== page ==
Emmy-Winner Kirk Thatcher talks ‘Star Wars’, ‘Muppets’ and Film Industry Advice

Posted on: Nov 16, 2023

Kirk ThatcherPhoto Credit: Courtesy of Kirk Thatcher

By Jessica Mathis

Kirk Thatcher is an Emmy Award-winning writer, producer, director, actor and songwriter, as well as a creature maker and designer for both films and television.

He recently finished portraying the maniacal Monster Hunter Jovan in the Marvel TV special Werewolf by Night and reprised his role as the Punk on the Bus in season 2 of Picard. Thatcher took time to share insight into his incredible career journey.

You’ve had such a tremendous career as a screenwriter, director and producer, but you started as a visual artist? Tell me about the education that led to movies.

I would read and look at art books, [as well as the] illustrators that I liked and just kind of figured it out. I took some oil painting classes, high school classes and some courses in illustration and airbrush. Primarily for doing the creature stuff, [the rest] was kind of self-taught. There were a couple magazines about homemade filmmakers [and] how they made their monsters, and [I] could find out a little bit of information at the library.

How did your career start?

I went to UCLA for a semester before I started on Return of the Jedi. I was planning on being a film student and then I found out they wouldn’t even let you touch a camera until you were a junior. I had already been making movies since I was [about] 10 or 12.

What kind of movies?

Stop motion. I would make spaceships and blow them up. I’d make moonscapes and put a spaceship on wires of black thread. I made my own rain rig to make it look like it was raining. I didn’t really do a lot of linear story [telling] because I was more interested in getting the visual parts right.

I knew filmmaking was an art form, but I approached it visually like “Can I convince you this is a spaceship that’s 50 feet across, or can I convince you that we’re, you know, on the surface of the moon?”

What happened with film school?

After that first semester, I contacted Joe Johnston, storyboard and concept artist and art director for Star Wars and Empire. I had met him [initially at] the original ILM facility (Industrial Light & Magic), [which] was about a mile and a half from my house.

I called him up and asked, “Can I come up and make coffee and sweep the floors and run the Xerox machine at ILM?” I had previously visited him and showed Joe a bunch of my creature stuff and even left a creature puppet goblin-like thing I’d made.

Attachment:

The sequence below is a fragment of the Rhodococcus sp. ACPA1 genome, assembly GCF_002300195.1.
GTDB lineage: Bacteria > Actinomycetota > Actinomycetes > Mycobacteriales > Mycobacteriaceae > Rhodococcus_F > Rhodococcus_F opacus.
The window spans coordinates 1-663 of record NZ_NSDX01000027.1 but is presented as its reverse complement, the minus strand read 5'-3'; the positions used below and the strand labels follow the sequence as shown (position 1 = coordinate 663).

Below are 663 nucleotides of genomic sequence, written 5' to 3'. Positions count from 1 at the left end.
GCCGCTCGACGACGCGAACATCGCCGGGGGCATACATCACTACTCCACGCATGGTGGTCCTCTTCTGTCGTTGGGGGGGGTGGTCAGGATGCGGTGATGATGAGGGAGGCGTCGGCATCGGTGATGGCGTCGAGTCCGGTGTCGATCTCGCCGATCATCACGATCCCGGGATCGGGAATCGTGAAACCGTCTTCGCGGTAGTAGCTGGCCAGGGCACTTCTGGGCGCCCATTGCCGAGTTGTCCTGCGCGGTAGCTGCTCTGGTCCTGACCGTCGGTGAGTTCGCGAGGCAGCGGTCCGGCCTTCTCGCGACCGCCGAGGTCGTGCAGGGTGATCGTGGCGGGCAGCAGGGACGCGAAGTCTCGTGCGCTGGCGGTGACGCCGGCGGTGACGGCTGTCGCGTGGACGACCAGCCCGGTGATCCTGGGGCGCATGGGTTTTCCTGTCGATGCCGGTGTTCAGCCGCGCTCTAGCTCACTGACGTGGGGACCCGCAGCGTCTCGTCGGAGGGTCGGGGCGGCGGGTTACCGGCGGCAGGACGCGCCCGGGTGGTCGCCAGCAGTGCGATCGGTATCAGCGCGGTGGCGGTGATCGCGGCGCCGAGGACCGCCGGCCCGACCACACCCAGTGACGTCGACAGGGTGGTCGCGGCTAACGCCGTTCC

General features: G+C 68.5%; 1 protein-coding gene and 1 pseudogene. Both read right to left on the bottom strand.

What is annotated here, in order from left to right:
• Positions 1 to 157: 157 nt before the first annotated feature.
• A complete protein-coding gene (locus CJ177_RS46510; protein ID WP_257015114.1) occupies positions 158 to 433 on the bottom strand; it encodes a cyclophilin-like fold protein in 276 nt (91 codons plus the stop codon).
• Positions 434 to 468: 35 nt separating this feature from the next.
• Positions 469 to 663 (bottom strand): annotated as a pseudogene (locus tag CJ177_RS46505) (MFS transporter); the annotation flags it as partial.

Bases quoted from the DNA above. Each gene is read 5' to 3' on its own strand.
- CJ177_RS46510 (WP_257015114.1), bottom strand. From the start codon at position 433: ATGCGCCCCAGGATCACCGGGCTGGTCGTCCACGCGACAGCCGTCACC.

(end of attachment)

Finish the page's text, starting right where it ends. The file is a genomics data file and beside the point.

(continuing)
The way I approached it was, “Well, they’re not gonna hire me to direct or make me the head creature maker, but they do need people who know how to paint and sculpt and make molds and start somewhere.”

So you started to help with creatures on Return of the Jedi? That’s incredible.

I thought I’d start by painting creatures artistically, but I started by painting and setting up the work stations and shop. Once that was done, I primarily did creature molds and painting. The main guys would design them and do the sculpts.

I mixed up all the paint, kept it ready, kept the airbrushes clean and then they would either come in and paint it or they would just say, “Here’s the little model I made, just make it look like that.” Phil Tippett was the creature designer and our supervisor. He put a lot of trust in me, which was nice.

I kind of went from zero to a thousand, learning what everybody does. Learning all that and [working in] my little department keeping creatures in tact and keeping the costumes from tearing or fixing them. You’re around that level of quality on-set and you kind of learn what’s good.

Where did it go from there?

I was at ILM for another couple of years working on Poltergeist and then Star Trek 2 and Star Trek 3 doing the same thing—making creatures, designing, building. I started doing rock [music] videos with David Fincher. We formed a little company and did a video called “Bop ‘Til You Drop” for Rick Springfield, which had all these aliens and creatures in it.

I not only designed [them], [I also] played the main creature. My buddy Chris Walas, who hired me on Jedi, went off to start his own shop and hired [later] me on Gremlins. It was a studio picture as opposed to five different locations like Jedi.